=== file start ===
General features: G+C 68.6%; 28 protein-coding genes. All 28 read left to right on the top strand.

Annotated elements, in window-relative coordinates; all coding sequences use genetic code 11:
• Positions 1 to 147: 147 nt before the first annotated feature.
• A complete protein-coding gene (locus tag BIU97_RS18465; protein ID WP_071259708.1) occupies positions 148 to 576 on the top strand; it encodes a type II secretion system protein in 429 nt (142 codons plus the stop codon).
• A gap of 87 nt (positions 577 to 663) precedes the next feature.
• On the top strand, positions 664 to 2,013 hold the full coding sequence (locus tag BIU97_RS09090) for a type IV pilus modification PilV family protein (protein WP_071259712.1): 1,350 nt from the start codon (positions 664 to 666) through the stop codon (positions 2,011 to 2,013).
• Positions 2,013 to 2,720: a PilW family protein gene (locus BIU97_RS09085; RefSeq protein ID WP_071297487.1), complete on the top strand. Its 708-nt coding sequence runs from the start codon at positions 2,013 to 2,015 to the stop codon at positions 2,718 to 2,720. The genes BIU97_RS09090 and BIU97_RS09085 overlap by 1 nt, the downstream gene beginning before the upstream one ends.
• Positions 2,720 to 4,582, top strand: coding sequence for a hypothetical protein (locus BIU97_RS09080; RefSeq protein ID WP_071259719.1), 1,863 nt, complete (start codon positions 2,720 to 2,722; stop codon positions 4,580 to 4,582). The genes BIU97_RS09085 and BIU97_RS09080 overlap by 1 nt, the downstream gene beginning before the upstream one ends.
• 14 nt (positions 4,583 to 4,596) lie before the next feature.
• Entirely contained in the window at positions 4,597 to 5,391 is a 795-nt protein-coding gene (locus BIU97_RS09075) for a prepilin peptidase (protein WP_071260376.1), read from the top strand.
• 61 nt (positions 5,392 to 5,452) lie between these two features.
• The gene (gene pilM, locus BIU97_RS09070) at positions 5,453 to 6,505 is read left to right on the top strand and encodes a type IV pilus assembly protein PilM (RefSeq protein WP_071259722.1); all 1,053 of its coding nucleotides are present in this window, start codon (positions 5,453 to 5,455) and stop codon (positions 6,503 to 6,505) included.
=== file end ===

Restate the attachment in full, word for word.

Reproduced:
General features: G+C 68.6%; 28 protein-coding genes. All 28 read left to right on the top strand.

Annotated elements, in window-relative coordinates; all coding sequences use genetic code 11:
• Positions 1 to 147: 147 nt before the first annotated feature.
• A complete protein-coding gene (locus tag BIU97_RS18465; protein ID WP_071259708.1) occupies positions 148 to 576 on the top strand; it encodes a type II secretion system protein in 429 nt (142 codons plus the stop codon).
• A gap of 87 nt (positions 577 to 663) precedes the next feature.
• On the top strand, positions 664 to 2,013 hold the full coding sequence (locus tag BIU97_RS09090) for a type IV pilus modification PilV family protein (protein WP_071259712.1): 1,350 nt from the start codon (positions 664 to 666) through the stop codon (positions 2,011 to 2,013).
• Positions 2,013 to 2,720: a PilW family protein gene (locus BIU97_RS09085; RefSeq protein ID WP_071297487.1), complete on the top strand. Its 708-nt coding sequence runs from the start codon at positions 2,013 to 2,015 to the stop codon at positions 2,718 to 2,720. The genes BIU97_RS09090 and BIU97_RS09085 overlap by 1 nt, the downstream gene beginning before the upstream one ends.
• Positions 2,720 to 4,582, top strand: coding sequence for a hypothetical protein (locus BIU97_RS09080; RefSeq protein ID WP_071259719.1), 1,863 nt, complete (start codon positions 2,720 to 2,722; stop codon positions 4,580 to 4,582). The genes BIU97_RS09085 and BIU97_RS09080 overlap by 1 nt, the downstream gene beginning before the upstream one ends.
• 14 nt (positions 4,583 to 4,596) lie before the next feature.
• Entirely contained in the window at positions 4,597 to 5,391 is a 795-nt protein-coding gene (locus BIU97_RS09075) for a prepilin peptidase (protein WP_071260376.1), read from the top strand.
• 61 nt (positions 5,392 to 5,452) lie between these two features.
• The gene (gene pilM, locus BIU97_RS09070) at positions 5,453 to 6,505 is read left to right on the top strand and encodes a type IV pilus assembly protein PilM (RefSeq protein WP_071259722.1); all 1,053 of its coding nucleotides are present in this window, start codon (positions 5,453 to 5,455) and stop codon (positions 6,503 to 6,505) included.